Cancel this order on basketball competitions



A few weeks after the painful exit of the national football team, the Super Eagles, from this year’s World Cup which was to be held in Qatar, the country’s sporting scene received another blow with the announcement by the federal government of the immediate withdrawal of Nigeria from all international basketball competitions.

In a statement issued on May 12, the Minister for Youth and Sports Development, Mr Sunday Dare, said this followed the “endless crises which have plagued and almost crippled the development of basketball in the country. “.

The minister, who said he had obtained President Muhammadu Buhari’s approval for the latest action, added that the withdrawal should give the government the chance to revamp the sport from the ground up as well as revive the national leagues that have become moribund.

He said it would also enable the establishment of an Interim Management Committee (IMC) to oversee the management and development of the national basketball leagues in Nigeria and to further address other issues related to advancement. gambling in the country.

“The government intends to use this pause period to settle any contentious issues between stakeholders. The terms of reference (TOR) and the composition of the interim management committee will be announced in due course,” he said.

It is sad that the government has chosen this path instead of tackling the real problem facing Nigerian football over the past six years.

The crisis within the game is solely the result of the lingering leadership crisis within the Nigerian Basketball Federation, which surfaced in 2017, when the federation’s leadership race between then-president Tijjani Umar in office, and engineer Musa Kida led to factionalization. of the federation. The problem escalated following accusations that then-sports minister Solomon Dalung sided with one of the factions.

Hopes that the arrival of Mr Sunday Dare as the new minister would solve the problem were dashed as the federation continued on the same path with separate elections in Abuja and Benin producing two executives.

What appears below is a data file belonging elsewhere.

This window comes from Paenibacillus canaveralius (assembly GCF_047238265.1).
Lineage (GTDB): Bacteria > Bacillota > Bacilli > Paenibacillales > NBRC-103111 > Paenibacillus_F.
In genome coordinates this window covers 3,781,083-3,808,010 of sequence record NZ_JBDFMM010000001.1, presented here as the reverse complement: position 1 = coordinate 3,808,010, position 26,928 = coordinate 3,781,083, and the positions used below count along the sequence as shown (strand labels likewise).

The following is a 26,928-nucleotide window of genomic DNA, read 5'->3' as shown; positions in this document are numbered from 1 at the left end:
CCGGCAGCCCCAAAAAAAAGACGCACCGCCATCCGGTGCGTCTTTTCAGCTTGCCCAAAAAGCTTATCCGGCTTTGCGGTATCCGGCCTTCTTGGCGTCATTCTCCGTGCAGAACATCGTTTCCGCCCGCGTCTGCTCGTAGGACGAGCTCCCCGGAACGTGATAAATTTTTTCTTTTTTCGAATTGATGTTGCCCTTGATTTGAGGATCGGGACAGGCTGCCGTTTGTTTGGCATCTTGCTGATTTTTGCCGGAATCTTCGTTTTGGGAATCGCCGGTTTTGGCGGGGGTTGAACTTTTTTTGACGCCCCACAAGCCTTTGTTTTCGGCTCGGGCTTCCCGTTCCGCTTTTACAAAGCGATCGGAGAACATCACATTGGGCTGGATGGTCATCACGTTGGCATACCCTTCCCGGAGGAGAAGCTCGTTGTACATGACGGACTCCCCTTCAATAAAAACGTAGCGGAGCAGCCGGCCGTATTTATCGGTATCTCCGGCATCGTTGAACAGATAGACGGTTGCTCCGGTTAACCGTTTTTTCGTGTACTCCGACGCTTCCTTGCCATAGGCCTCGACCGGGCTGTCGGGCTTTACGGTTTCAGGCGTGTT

For many basketball fans and sports watchers around the country, it was a devastating blow which, unfortunately, this time came from the government and not from an outside body as has happened in the past. Many are worried why the government is making a decision at a time when the country is losing out in international sports and basketball seems to be the only major sport the country is shining on the international stage.

The men’s team, D’Tigers, and the women’s counterparts D’Tigress, are soaring on the international stage. The D’Tigers are currently ranked 22 in the world while the D’Tigress are due to play in the FIBA ​​Basketball World Cup later this year. The men’s team are also set to start next year’s World Cup campaign in July with high hopes of qualifying for the final.

Concerned by this action, the players of the women’s team said they did not agree with the ban, because it would amount to “deleting all our future competitions, achievements and goals to elevate, inspire and make the Proud Nigeria!”

“We want Nigerian basketball to continue to grow and succeed at all levels – from local leagues, grassroots football and even on the international stage! We believe that all levels of Nigerian basketball can excel with the attention , solidarity and proper organization,’ the team said on its Twitter account.

Basketball’s world governing body, in a letter to its Nigerian counterpart, said the government’s decision would trigger more potential sanctions against the country.

In a letter signed by Jaime Lamboy, head of its legal affairs, the governing body said Nigeria’s withdrawal from its two competitions would affect the country’s participation in the qualifiers for the qualification process for the Paris 2024 Olympics as well as at FIBA ​​Afrobasket 2025.

We believe that this position of the government will ridicule Nigeria as a country incapable of resolving a simple matter of organizing credible elections in a sports association.

Therefore, it is important that the government rescinds this decision and takes appropriate steps to ensure that proper and credible elections are held for the federation.

It is sad that at a time when sport is becoming a real tool of international politics, Nigeria is inflicting a devastating injury on itself by throwing itself out of the arena. More importantly, this decision is going to affect the youngsters who are making a success out of the game and who would now be left to wander helplessly.

We therefore urge the government to rescind the decision for the benefit of the country and its burgeoning youth. We believe that there are other ways of approaching the problems and that the government must explore them.